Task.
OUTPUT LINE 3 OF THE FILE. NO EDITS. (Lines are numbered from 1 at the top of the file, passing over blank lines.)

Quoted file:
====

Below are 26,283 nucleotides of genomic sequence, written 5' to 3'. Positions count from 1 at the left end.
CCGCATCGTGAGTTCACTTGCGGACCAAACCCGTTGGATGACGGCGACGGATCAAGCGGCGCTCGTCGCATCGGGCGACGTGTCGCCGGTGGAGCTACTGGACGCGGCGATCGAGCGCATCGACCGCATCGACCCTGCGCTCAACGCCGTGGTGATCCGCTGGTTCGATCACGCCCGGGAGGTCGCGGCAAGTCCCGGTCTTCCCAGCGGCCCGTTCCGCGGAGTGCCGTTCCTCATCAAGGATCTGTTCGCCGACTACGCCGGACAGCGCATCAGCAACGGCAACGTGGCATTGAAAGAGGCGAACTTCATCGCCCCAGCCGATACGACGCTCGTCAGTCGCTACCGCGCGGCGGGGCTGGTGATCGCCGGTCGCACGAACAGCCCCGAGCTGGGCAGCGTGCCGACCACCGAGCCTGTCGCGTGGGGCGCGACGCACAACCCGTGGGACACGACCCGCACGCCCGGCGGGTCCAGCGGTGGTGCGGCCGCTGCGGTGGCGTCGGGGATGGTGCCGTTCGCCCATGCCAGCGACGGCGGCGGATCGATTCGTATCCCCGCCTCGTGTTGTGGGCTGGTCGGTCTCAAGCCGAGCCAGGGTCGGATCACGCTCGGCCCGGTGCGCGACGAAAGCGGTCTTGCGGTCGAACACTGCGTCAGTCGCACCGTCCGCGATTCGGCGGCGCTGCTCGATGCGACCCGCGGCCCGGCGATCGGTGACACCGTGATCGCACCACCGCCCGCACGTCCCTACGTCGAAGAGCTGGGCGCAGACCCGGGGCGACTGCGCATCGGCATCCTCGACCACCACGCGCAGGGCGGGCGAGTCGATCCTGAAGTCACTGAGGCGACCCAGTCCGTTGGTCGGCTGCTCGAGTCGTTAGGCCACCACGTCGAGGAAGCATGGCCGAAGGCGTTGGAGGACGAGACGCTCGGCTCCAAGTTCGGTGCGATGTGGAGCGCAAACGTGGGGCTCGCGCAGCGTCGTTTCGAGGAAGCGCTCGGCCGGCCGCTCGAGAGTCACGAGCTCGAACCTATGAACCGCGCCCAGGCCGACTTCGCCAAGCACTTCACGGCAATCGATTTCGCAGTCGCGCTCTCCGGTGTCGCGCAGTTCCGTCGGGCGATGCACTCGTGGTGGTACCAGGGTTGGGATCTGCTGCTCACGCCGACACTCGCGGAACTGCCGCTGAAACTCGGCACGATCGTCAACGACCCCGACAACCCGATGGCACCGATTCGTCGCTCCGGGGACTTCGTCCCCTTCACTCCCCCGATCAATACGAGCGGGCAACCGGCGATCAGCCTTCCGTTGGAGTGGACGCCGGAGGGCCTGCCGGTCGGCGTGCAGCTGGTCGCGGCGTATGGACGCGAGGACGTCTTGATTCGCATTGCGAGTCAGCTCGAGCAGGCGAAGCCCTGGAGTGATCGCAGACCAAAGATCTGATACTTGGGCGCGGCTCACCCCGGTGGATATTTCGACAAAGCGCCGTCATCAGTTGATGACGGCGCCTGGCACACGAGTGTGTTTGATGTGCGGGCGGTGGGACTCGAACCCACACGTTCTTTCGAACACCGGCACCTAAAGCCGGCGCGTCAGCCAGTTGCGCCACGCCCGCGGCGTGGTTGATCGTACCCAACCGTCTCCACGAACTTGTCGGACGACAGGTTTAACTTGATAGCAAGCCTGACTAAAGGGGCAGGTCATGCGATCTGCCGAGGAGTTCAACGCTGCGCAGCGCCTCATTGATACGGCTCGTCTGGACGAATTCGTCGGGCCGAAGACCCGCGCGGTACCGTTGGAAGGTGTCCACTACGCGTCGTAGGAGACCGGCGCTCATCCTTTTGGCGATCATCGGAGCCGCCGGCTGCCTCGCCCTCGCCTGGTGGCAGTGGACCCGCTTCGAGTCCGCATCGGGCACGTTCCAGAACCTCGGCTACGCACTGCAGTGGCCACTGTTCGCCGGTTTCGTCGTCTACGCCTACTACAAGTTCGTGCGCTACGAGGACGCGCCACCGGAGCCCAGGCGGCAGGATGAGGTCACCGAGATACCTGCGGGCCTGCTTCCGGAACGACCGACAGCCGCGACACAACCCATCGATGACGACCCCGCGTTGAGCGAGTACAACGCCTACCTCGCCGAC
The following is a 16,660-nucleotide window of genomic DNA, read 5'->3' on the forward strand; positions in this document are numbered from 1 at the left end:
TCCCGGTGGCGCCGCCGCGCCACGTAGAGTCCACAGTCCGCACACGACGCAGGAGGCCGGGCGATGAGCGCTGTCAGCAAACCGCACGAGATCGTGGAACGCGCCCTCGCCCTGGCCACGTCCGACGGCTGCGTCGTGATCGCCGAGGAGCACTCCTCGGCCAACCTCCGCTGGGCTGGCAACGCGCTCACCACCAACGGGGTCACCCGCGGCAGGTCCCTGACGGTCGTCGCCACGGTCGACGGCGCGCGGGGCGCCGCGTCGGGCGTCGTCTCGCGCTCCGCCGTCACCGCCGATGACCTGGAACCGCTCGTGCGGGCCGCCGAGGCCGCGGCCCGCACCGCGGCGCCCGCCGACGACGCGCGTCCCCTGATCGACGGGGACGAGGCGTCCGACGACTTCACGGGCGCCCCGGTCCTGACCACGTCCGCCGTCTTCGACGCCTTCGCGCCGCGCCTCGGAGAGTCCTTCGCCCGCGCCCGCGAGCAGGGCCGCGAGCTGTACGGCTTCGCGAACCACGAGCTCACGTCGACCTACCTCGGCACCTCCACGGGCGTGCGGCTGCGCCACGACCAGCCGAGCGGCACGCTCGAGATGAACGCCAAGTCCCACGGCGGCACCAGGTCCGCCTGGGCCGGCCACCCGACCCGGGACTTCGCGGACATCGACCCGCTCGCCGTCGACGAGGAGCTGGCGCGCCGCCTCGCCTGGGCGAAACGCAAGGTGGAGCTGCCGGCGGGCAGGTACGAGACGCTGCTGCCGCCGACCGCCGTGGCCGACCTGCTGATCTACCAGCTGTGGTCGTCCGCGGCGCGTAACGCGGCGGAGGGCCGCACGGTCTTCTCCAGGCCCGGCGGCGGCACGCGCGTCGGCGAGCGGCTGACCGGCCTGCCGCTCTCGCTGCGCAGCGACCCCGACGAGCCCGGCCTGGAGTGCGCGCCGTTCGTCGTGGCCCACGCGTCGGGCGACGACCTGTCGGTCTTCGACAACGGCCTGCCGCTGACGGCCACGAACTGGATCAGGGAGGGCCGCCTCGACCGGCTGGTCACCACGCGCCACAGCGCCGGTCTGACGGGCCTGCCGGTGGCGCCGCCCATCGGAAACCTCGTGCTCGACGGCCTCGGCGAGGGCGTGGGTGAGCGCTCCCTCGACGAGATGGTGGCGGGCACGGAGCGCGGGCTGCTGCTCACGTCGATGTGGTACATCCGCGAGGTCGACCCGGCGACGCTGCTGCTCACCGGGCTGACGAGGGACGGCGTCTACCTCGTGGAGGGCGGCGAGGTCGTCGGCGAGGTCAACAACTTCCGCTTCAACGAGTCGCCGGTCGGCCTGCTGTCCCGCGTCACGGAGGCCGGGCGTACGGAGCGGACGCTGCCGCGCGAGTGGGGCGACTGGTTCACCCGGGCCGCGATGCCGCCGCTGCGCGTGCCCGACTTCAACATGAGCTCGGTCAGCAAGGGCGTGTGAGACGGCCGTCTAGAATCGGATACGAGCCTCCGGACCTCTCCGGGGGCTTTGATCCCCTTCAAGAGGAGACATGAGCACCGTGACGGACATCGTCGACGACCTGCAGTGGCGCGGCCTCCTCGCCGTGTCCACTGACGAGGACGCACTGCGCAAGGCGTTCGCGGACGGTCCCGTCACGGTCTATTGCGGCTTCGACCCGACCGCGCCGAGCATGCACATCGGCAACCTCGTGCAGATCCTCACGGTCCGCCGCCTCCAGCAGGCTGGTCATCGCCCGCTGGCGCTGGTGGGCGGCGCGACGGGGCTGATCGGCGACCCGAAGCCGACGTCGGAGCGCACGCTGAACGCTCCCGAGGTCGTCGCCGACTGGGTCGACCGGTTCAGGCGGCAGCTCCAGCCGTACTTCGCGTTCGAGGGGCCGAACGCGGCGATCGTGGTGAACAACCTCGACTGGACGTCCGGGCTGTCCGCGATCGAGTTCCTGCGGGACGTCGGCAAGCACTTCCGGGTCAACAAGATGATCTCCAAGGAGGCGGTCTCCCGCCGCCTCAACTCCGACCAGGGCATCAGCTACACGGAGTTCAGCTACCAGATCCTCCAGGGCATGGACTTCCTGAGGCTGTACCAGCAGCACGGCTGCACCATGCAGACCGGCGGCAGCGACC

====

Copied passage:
The following is a 16,660-nucleotide window of genomic DNA, read 5'->3' on the forward strand; positions in this document are numbered from 1 at the left end: